Ian Curtin’s support believing I would get a lot out of coming to the program had something to do with my attendance too. The excellent bursary provided by the Inner Activist also made it possible for me to attend.
I continue to love being in groups of people who think outside the box, who attend to some of the more important aspects of being a responsible and kind human, and who are willing to be vulnerable and honest. I was hoping that Building Personal Mastery would be all of this. Also, who doesn't want to continue to build personal mastery? It's definitely an evocative title.
I have a tough time sitting for long periods of time. In my life outside of programs like these I grow food, walk dogs, hike mountains, do Jiu Jitsu, and create all kinds of art. In all of it I move my body. So, I was actually dreading sitting for the five days of Building Personal Mastery. Surprisingly, there was a great variety of movement and ways we engaged the idea of Personal Mastery, so I wasn't required to just sit!
This was very refreshing. And . . . In spite of the sitting and learning aspect being a difficulty for me, the tools this course used to dive into our selves were innovative, refreshing, and came from a perspective I would have never come to on my own. This allowed me to look at old things with fresh lenses and I found myself very full at the end, with thoughts and ideas and fuel for further forward momentum in my life.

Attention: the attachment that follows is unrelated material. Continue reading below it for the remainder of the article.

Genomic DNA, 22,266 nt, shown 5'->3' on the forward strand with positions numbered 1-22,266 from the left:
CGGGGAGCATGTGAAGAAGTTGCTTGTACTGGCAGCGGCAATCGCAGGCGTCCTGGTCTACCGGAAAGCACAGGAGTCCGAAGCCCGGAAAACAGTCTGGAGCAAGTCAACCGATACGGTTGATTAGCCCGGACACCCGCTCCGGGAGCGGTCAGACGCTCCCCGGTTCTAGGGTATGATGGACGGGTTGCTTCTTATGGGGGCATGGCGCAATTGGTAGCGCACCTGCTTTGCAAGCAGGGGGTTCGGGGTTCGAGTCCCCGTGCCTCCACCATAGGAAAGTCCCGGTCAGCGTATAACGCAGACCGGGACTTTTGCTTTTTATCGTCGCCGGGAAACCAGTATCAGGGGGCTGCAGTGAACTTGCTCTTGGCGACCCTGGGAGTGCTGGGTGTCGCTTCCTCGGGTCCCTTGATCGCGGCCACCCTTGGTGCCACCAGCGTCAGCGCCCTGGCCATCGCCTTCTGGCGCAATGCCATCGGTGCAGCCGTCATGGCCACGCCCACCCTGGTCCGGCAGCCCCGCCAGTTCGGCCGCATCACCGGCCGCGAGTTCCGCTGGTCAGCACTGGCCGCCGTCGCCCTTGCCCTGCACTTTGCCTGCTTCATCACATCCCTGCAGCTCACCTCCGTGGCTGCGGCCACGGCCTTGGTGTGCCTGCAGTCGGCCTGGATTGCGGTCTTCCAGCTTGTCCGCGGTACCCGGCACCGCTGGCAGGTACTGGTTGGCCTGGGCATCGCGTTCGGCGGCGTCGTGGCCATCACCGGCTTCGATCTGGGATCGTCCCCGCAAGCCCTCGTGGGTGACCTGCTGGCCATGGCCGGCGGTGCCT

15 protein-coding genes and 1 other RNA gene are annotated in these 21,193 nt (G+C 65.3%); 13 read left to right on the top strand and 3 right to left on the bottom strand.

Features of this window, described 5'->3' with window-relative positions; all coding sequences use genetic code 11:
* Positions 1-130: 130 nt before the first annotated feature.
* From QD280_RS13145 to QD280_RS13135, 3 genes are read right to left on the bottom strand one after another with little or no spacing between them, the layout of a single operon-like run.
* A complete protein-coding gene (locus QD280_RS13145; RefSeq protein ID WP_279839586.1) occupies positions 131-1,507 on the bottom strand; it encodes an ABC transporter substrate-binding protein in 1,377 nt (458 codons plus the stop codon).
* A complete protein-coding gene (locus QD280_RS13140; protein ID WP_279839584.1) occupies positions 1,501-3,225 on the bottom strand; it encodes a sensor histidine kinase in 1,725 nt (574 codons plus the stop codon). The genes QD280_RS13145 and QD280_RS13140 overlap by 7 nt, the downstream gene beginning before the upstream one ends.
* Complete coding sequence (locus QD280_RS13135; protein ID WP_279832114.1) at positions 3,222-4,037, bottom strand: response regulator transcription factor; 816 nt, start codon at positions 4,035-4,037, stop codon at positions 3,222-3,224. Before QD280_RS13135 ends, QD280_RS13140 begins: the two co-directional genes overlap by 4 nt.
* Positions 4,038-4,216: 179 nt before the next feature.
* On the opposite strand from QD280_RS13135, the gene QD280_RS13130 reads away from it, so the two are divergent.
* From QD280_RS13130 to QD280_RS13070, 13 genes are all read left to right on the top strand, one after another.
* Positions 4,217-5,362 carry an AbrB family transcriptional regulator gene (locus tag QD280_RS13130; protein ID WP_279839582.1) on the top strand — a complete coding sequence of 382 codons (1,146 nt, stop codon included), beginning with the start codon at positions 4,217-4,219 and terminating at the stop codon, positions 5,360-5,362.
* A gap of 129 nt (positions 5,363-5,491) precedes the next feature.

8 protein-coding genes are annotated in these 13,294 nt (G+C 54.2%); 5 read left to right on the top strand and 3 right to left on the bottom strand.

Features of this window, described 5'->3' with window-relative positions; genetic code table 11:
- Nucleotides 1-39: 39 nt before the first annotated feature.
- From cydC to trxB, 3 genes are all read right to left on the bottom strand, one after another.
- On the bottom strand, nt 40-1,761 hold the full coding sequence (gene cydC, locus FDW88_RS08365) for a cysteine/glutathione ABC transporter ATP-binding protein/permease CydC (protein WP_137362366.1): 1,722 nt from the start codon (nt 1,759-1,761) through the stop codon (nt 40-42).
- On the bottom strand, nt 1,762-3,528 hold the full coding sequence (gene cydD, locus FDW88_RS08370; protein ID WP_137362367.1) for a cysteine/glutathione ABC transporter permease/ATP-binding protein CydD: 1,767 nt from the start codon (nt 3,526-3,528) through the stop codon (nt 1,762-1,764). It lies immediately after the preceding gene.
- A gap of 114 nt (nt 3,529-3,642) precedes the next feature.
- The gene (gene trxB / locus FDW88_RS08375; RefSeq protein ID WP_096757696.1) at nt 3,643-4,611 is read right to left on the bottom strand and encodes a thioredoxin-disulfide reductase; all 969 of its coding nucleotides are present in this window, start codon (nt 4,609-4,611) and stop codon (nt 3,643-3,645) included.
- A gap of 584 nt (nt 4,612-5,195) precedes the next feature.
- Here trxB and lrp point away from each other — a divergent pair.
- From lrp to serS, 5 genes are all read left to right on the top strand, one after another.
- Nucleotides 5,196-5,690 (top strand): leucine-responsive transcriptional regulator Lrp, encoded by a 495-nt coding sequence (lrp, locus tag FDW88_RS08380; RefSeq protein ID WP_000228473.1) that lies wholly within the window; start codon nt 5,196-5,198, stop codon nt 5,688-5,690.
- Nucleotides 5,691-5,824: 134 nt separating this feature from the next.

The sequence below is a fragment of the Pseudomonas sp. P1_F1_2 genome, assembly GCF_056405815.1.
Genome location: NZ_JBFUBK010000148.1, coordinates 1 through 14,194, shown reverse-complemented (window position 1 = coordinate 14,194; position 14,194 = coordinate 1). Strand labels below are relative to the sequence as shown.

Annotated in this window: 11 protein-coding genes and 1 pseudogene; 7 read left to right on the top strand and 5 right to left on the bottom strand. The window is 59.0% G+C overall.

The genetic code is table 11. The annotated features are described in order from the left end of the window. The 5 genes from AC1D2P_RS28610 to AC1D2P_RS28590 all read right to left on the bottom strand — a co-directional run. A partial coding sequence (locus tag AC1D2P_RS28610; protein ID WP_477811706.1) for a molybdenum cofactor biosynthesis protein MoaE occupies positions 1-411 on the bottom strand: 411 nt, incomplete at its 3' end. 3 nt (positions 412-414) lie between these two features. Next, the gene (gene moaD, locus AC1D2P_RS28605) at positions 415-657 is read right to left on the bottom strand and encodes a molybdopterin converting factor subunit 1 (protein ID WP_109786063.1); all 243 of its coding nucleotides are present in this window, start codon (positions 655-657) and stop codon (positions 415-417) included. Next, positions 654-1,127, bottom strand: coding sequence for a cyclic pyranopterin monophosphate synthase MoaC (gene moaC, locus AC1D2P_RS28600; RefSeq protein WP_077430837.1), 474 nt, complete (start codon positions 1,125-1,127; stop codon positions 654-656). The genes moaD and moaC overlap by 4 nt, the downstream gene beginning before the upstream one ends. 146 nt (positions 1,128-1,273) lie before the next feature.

I've done many other courses in my life. What stood out for me about Building Personal Mastery was its unique way of “confusing my ego” into thinking I was approaching an answer when really the process was focusing me to continually tease and spin and rethink myself. I was taken with this technique’s capacity to bring little treasures to all who attended, despite the various backgrounds of the individuals in the room.
Two things stood out as my overall takeaways from this course. One was the subtle idea of not needing to fix anything, instead observing myself and if inclined, trying out different ways of approaching familiar and ongoing problems.
The other was the “pinch/trigger model,” which I have been exposed to in a variety of forms before. What I really liked about the Inner Activist approach was how it assisted me to keep track of the things that pinched or triggered me, even using the booklet I was provided to do so.
This is a very useful tool, and in keeping with the idea of confusing my ego, at least for me, what I am finding is not exactly what I thought I would. This has allowed me to bring this new information about myself into my day-to-day life and further my work as a change maker with my continued focus on kindness and joy. I like that very much.